Covert Operations: Unravelling Serbian Officials’ Links to Paramilitaries

A senior official from the Serbian State Security Service, Franko 'Frenki' Simatovic, arrived at a covert paramilitary training camp near the town of Ilok in Croatia in the spring of 1992 - one of many that would allegedly be set up by Serbian security officials during the wars that erupted as Yugoslavia collapsed.

Simatovic came to tell the Serbs who had been trained at the camp that they would soon be deployed to fight in Bosnia, even though Serbia was not officially involved in the Bosnian war.

"We were told where we were going, what our duties were, and that was it," said one of the Serb fighters who was at the camp, almost two decades later, when he testified at Simatovic's trial at the International Criminal Tribunal for the Former Yugoslavia, ICTY in The Hague.

"We were told that we should leave all our identification papers behind," added the fighter, who appeared as a protected witness under the codename JF-047.

JF-047 later explained that one of the reasons for this was that "if we should get killed or taken prisoner, that our personal ID shouldn't become known and that the fact that the unit had come from Serbia wouldn't become known".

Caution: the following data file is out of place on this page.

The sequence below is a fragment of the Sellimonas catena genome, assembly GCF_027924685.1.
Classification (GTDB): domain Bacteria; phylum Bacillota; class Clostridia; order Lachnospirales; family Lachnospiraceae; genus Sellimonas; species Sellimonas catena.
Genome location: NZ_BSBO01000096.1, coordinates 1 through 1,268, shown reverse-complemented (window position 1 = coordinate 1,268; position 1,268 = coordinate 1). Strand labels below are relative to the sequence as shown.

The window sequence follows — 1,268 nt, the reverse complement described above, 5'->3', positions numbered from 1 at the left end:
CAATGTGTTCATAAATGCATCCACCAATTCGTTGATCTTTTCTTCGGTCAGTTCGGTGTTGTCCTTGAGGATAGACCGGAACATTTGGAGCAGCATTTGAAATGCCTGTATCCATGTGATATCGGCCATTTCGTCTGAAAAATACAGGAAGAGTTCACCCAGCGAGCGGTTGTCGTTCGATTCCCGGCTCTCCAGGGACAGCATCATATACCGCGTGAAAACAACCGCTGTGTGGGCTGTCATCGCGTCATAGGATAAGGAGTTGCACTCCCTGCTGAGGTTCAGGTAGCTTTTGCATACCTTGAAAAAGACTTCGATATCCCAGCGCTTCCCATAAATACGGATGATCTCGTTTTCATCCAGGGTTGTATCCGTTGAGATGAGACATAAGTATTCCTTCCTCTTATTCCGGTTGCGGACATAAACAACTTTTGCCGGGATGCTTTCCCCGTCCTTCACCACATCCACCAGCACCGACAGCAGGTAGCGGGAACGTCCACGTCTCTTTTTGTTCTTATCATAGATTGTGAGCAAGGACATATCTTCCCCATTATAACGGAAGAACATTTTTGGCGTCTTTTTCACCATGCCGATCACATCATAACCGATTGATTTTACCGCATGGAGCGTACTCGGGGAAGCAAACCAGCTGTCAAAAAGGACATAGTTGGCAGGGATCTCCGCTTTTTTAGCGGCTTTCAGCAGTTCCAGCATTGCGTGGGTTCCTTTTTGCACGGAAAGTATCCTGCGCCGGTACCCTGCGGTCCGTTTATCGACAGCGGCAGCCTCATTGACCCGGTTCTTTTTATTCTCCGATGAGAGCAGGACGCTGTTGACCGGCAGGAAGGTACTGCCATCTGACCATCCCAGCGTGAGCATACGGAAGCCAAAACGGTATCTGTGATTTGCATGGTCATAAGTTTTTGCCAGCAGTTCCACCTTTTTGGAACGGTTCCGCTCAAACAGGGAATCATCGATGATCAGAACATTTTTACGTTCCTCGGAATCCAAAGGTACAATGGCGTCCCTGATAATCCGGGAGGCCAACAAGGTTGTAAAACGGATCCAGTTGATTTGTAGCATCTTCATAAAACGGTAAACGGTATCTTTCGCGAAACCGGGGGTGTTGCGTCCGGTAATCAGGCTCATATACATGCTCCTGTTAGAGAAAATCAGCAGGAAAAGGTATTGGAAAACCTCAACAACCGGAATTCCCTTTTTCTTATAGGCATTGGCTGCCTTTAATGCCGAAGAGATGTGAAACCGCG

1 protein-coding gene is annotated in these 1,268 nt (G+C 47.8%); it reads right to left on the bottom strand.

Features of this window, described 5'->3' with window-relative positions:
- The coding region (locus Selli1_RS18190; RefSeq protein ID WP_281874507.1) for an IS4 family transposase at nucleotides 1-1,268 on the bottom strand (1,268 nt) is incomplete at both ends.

On Wednesday, the UN's International Residual Mechanism for Criminal Tribunals in The Hague, which is wrapping up the ICTY's last cases, will deliver the verdict in the retrial of Simatovic and his former boss, Jovica Stanisic, the wartime head of Serbian State Security.

Stanisic and Simatovic stand accused of organising, financing, training and deploying armed units in the Croatian and Bosnian wars to achieve the goals of a joint criminal enterprise that involved Slobodan Milosevic and the political, military and security leadership of Serbia and the leaders of...

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